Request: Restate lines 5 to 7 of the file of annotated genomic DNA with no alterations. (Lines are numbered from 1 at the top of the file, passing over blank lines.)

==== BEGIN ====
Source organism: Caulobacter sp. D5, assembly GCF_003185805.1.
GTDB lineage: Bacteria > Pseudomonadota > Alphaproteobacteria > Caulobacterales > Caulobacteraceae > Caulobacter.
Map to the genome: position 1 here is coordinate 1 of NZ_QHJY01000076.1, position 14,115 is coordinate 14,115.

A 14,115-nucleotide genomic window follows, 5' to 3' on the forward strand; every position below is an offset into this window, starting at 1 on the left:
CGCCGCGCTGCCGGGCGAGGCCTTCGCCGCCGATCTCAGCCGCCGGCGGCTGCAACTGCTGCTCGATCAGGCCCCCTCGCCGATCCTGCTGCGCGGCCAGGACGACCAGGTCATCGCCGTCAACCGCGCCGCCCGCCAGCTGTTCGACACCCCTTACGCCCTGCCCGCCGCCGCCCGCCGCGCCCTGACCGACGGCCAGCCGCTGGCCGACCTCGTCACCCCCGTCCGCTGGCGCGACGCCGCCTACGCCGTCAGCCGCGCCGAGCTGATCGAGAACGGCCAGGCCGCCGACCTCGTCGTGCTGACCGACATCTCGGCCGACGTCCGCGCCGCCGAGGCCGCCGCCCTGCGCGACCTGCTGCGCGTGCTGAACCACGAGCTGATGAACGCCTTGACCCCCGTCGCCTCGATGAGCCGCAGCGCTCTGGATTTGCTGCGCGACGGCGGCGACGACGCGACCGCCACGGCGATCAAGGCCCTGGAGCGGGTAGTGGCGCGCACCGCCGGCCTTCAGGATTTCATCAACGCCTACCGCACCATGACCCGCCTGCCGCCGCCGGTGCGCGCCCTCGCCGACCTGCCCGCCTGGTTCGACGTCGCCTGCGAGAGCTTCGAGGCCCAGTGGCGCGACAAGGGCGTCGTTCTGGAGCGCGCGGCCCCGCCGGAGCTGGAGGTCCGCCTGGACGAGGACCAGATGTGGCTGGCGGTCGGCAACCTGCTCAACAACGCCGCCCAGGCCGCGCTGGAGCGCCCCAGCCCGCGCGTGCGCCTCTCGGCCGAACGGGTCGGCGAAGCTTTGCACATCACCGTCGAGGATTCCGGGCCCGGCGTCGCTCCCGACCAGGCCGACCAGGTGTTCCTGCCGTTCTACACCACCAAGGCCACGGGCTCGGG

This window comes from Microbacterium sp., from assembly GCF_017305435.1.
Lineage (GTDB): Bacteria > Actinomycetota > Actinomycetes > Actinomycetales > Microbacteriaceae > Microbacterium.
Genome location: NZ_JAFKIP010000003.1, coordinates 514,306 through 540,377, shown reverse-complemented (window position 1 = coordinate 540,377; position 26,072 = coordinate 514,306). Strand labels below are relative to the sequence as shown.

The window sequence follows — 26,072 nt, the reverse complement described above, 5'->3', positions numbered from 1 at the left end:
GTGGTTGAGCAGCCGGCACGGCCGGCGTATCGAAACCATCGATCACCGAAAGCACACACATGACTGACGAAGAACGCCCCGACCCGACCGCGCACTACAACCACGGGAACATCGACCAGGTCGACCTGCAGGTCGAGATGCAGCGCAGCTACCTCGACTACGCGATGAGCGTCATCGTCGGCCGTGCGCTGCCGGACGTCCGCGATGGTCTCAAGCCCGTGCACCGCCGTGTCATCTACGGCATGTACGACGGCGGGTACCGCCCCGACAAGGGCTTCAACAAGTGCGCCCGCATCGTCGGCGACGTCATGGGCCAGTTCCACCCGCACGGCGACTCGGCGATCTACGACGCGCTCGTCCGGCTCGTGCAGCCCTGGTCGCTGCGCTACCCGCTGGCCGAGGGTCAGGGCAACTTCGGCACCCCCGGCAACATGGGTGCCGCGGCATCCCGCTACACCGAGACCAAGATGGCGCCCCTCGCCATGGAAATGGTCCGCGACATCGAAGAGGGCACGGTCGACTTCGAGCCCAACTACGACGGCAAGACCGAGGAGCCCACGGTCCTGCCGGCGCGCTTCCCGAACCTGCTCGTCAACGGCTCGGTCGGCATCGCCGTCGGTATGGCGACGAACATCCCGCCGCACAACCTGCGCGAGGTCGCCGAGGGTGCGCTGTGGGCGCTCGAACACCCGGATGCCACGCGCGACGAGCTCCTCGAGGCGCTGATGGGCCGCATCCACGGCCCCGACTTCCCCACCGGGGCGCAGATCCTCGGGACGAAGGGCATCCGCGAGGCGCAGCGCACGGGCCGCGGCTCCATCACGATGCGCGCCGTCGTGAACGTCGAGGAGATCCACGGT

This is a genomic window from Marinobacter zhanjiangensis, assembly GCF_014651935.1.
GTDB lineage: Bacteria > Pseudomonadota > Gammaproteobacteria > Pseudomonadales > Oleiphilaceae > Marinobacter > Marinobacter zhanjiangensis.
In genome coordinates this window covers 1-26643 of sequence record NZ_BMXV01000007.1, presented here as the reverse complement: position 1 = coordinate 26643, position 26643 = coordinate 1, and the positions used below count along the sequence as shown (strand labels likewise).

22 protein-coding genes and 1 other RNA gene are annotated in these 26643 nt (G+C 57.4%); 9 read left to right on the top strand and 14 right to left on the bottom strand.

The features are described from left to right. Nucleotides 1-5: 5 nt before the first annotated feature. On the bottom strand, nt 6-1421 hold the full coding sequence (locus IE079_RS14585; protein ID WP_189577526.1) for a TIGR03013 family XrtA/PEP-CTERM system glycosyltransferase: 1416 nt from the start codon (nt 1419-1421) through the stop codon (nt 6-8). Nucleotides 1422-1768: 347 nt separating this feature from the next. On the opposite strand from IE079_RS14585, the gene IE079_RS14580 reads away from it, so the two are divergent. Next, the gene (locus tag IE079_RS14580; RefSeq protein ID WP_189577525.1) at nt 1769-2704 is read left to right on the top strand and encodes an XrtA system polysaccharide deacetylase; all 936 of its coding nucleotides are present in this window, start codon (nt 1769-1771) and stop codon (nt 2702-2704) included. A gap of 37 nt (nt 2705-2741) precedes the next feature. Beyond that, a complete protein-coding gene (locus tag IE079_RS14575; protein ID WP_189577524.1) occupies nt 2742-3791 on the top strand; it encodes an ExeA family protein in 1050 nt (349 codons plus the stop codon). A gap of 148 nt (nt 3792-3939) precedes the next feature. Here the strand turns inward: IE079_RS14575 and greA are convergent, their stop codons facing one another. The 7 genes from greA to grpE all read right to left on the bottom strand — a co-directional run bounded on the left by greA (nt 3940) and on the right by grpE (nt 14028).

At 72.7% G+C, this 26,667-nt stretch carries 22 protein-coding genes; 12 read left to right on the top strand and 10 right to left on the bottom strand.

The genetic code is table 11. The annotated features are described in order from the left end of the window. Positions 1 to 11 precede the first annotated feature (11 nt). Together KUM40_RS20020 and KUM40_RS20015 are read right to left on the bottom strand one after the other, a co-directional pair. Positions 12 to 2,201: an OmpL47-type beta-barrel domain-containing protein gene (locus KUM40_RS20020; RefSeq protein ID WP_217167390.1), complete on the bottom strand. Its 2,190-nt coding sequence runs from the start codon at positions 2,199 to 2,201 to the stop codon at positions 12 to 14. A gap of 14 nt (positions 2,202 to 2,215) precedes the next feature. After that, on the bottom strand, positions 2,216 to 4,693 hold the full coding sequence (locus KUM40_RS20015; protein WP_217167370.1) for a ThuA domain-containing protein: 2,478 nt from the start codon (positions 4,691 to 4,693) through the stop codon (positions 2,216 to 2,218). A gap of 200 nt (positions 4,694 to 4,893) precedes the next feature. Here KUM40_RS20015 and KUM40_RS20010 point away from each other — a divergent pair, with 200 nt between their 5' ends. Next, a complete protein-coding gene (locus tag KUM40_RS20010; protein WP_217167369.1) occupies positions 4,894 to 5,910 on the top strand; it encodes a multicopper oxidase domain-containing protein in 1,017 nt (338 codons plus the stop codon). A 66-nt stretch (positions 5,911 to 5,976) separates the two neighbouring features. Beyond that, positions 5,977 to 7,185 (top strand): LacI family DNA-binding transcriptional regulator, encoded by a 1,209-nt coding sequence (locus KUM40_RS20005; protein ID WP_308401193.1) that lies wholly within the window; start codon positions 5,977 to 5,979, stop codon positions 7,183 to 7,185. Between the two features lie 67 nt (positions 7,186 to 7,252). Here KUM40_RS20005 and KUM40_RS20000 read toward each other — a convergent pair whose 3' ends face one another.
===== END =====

CGCCGCGCTGCCGGGCGAGGCCTTCGCCGCCGATCTCAGCCGCCGGCGGCTGCAACTGCTGCTCGATCAGGCCCCCTCGCCGATCCTGCTGCGCGGCCAGGACGACCAGGTCATCGCCGTCAACCGCGCCGCCCGCCAGCTGTTCGACACCCCTTACGCCCTGCCCGCCGCCGCCCGCCGCGCCCTGACCGACGGCCAGCCGCTGGCCGACCTCGTCACCCCCGTCCGCTGGCGCGACGCCGCCTACGCCGTCAGCCGCGCCGAGCTGATCGAGAACGGCCAGGCCGCCGACCTCGTCGTGCTGACCGACATCTCGGCCGACGTCCGCGCCGCCGAGGCCGCCGCCCTGCGCGACCTGCTGCGCGTGCTGAACCACGAGCTGATGAACGCCTTGACCCCCGTCGCCTCGATGAGCCGCAGCGCTCTGGATTTGCTGCGCGACGGCGGCGACGACGCGACCGCCACGGCGATCAAGGCCCTGGAGCGGGTAGTGGCGCGCACCGCCGGCCTTCAGGATTTCATCAACGCCTACCGCACCATGACCCGCCTGCCGCCGCCGGTGCGCGCCCTCGCCGACCTGCCCGCCTGGTTCGACGTCGCCTGCGAGAGCTTCGAGGCCCAGTGGCGCGACAAGGGCGTCGTTCTGGAGCGCGCGGCCCCGCCGGAGCTGGAGGTCCGCCTGGACGAGGACCAGATGTGGCTGGCGGTCGGCAACCTGCTCAACAACGCCGCCCAGGCCGCGCTGGAGCGCCCCAGCCCGCGCGTGCGCCTCTCGGCCGAACGGGTCGGCGAAGCTTTGCACATCACCGTCGAGGATTCCGGGCCCGGCGTCGCTCCCGACCAGGCCGACCAGGTGTTCCTGCCGTTCTACACCACCAAGGCCACGGGCTCGGG

This window comes from Microbacterium sp., from assembly GCF_017305435.1.
Lineage (GTDB): Bacteria > Actinomycetota > Actinomycetes > Actinomycetales > Microbacteriaceae > Microbacterium.